By Angela Dimas
It turns out that France is having second thoughts about its recent decision to vote against the reauthorization of glyphosate, the active ingredient in the most commonly used herbicide in the world. According to a EU diplomat, French officials have emailed several diplomatic services in Brussels in an effort to figure out what position they will take in the upcoming vote on the renewal of glyphosate. The development means that Paris is now wavering about its ultimate stance on the issue, hoping that if enough fellow member states vote yes, they can keep the appearance of having the moral high ground by voting no. “It’s a technical issue that was wrongly politicised […] agriculture should never be politicised,” the diplomat said.
The development comes as evidence of the herbicide’s safety keeps on mounting, as does news of the negative effects that would spill out from a ban. In spite of growing proof of the herbicide’s benign nature, however, France is trying to walk a tightrope by appeasing both green activists and the farmers who depend on glyphosate for their livelihoods. But this kind of two-faced charade can’t last long – which can only be a good thing, since no government should get away with taking its decisions in such an underhanded manner.
French officials’ behind-the-scenes thumb twiddling came as the European Food Safety Authority (EFSA) issued its most recent findings on glyphosate’s safety, concluding that the substance does not have endocrine disrupting properties earlier this month. Their conclusion came after the European Commission asked the agency to look into the question last year and was in line with the 2015 decision of the US Environmental Protection Agency (EPA), as well as other studies. EFSA’s finding was only the latest in a series of evaluations by national and international regulatory agencies, including the European Chemicals Agency (ECHA), the German BfR, as well as Canadian, Japanese, New Zealand, and Australian authorities, which have all concluded that glyphosate is safe.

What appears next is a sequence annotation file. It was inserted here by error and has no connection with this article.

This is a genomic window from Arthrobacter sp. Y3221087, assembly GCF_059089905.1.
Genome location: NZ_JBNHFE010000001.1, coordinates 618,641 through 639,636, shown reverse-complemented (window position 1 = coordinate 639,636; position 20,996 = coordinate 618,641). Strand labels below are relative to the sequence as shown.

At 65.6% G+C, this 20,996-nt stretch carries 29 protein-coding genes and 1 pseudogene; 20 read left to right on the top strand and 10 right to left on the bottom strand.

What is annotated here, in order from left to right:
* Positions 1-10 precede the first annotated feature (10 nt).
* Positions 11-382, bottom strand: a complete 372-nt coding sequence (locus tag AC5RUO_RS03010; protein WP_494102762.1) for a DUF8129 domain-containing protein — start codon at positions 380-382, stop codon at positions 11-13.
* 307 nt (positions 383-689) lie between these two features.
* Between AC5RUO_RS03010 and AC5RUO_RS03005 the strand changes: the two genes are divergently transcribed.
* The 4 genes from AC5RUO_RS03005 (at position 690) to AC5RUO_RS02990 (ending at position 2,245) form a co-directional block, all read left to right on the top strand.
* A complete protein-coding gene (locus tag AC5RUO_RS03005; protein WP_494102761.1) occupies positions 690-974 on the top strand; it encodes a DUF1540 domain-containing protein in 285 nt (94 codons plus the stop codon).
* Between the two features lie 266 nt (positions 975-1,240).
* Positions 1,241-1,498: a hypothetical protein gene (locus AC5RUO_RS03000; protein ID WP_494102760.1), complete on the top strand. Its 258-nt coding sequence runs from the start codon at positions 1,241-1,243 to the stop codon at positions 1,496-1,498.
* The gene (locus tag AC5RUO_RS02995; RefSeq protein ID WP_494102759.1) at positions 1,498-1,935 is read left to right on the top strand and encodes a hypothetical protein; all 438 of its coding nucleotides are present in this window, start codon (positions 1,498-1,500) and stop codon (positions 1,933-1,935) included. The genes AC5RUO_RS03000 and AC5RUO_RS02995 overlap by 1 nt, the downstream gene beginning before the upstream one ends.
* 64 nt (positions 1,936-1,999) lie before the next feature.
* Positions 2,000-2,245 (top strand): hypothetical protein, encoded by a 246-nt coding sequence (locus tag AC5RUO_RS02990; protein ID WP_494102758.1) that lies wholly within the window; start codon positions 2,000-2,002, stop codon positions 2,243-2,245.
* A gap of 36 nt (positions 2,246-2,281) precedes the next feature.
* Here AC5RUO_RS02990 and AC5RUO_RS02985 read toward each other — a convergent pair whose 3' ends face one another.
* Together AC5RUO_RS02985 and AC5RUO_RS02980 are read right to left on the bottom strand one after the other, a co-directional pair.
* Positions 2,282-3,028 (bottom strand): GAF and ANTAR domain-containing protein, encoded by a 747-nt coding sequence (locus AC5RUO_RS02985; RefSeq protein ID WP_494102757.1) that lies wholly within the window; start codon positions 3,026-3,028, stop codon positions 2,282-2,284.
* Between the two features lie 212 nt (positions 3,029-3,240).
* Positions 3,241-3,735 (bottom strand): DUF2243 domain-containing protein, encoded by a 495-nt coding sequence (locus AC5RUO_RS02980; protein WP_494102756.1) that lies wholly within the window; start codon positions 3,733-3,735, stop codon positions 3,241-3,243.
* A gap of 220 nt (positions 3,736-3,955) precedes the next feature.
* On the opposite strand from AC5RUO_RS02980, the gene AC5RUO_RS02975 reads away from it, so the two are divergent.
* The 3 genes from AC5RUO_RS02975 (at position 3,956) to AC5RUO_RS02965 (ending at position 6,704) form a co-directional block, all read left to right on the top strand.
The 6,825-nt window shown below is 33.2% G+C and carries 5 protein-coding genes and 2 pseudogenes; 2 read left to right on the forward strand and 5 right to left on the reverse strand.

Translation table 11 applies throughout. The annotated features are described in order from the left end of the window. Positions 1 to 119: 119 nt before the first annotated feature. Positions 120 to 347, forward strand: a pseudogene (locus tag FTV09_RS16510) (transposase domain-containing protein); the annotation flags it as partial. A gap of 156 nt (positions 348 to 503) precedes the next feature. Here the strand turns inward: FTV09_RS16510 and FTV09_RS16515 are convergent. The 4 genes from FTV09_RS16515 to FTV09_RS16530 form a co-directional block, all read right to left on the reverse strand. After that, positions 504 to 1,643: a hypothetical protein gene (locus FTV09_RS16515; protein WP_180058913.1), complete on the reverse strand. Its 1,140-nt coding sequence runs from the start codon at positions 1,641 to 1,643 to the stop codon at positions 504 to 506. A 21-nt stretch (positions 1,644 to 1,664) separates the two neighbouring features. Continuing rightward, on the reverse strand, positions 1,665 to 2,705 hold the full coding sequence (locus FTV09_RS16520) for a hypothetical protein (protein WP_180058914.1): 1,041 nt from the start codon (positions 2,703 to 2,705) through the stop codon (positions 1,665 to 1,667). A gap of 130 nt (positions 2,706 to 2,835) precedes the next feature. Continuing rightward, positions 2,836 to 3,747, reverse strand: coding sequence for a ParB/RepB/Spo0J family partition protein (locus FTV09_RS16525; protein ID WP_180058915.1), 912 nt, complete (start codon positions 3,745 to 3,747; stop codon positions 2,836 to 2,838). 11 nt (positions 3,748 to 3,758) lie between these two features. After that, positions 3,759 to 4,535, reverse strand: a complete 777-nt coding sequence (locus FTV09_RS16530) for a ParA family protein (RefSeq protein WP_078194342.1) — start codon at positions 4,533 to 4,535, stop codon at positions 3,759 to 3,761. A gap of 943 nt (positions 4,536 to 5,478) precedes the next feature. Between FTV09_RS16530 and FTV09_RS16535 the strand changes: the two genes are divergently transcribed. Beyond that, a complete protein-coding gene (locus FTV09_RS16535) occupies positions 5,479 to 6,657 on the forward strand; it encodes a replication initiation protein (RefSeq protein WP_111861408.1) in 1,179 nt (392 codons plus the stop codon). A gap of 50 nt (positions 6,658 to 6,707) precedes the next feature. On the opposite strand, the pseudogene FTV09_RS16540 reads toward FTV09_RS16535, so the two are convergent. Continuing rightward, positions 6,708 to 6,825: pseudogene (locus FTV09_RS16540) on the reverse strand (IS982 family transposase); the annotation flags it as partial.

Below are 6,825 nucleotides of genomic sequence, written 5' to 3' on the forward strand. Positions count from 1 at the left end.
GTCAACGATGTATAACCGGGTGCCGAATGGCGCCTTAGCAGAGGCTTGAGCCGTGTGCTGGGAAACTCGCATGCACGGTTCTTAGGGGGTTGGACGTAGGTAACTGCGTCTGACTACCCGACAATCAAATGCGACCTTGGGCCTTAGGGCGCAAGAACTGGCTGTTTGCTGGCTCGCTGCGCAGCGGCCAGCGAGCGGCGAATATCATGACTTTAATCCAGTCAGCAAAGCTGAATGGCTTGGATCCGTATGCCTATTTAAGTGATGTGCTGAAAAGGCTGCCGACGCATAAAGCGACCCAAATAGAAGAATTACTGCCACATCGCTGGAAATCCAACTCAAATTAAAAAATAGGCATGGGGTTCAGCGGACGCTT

In spite of all this overwhelming body of evidence, however, France announced its plans to vote against the renewal of glyphosate last month, adding to uncertainty over what agriculture and forest industry workers will use to replace an herbicide that they have relied on for more than 40 years. The Commission had already delayed a decision over the relicensing of glyphosate in 2016, when not only France but also Germany and Italy refused to approve the continued use of the chemical.
Explaining its most recent decision to turn down the reauthorization of glyphosate, French officials cited the decision by the International Agency for Research on Cancer (IARC) to label the substance a “probable carcinogen” in March 2015. This, despite the fact that IARC’s finding directly contradicted the judgments by ECHA and the European Food Safety Authority (EFSA), as well as other domestic and international bodies, that glyphosate does not harm human health.
France’s decision to vote against glyphosate renewal thus raises doubts about the extent to which activists have had an impact on the regulatory process. For instance, Christopher Portier, a specialist consulted during IARC’s review process who works for the Environmental Defense Fund, an American NGO, has since publicly questioned EFSA’s evaluation of glyphosate as safe – prompting the head of EFSA to denounce his campaign as “Facebook science.”
Not surprisingly, French farmers were “livid” at the news that their government had apparently given in to the activists. The nations’ main agricultural unions, including the National Federation of Farmers’ Unions (FNSEA), Young Farmers (JA), and Rural Coordination (CR) stated that a ban on glyphosate would put agroecology, agroforestry and conservation agriculture into jeopardy by raising operating costs and forcing them to return to time-intensive, expensive, out-dated methods. A recent study by the IPSOS Institute confirmed their fears, showing that a ban on glyphosate in the French market would result in losses of more than €2 billion.
The costs of appeasing the greens over the workers in the EU’s largest farming market are becoming increasingly apparent – which might explain Paris’ clandestine diplomacy. What would be best is if France dropped the charade, openly acknowledged the scientific consensus and their own farmers’ deep dependence on glyphosate, and voted accordingly.